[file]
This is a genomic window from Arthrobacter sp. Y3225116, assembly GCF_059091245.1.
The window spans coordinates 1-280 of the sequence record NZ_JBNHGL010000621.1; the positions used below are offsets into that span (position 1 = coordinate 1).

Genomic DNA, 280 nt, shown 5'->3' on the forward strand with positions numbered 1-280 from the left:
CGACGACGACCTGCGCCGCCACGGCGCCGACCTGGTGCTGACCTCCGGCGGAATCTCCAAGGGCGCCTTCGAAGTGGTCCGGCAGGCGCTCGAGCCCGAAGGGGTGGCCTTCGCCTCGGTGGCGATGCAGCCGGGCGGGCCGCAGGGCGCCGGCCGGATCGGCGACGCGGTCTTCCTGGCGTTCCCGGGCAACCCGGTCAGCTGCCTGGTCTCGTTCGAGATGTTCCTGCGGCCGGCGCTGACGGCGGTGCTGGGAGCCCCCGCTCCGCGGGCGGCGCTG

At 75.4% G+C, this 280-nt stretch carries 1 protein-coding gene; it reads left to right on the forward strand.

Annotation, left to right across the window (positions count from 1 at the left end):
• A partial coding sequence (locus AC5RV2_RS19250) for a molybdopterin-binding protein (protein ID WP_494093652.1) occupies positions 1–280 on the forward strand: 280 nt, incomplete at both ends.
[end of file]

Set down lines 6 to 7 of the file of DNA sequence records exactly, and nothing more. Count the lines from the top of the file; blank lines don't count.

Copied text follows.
Annotation, left to right across the window (positions count from 1 at the left end):
• A partial coding sequence (locus AC5RV2_RS19250) for a molybdopterin-binding protein (protein ID WP_494093652.1) occupies positions 1–280 on the forward strand: 280 nt, incomplete at both ends.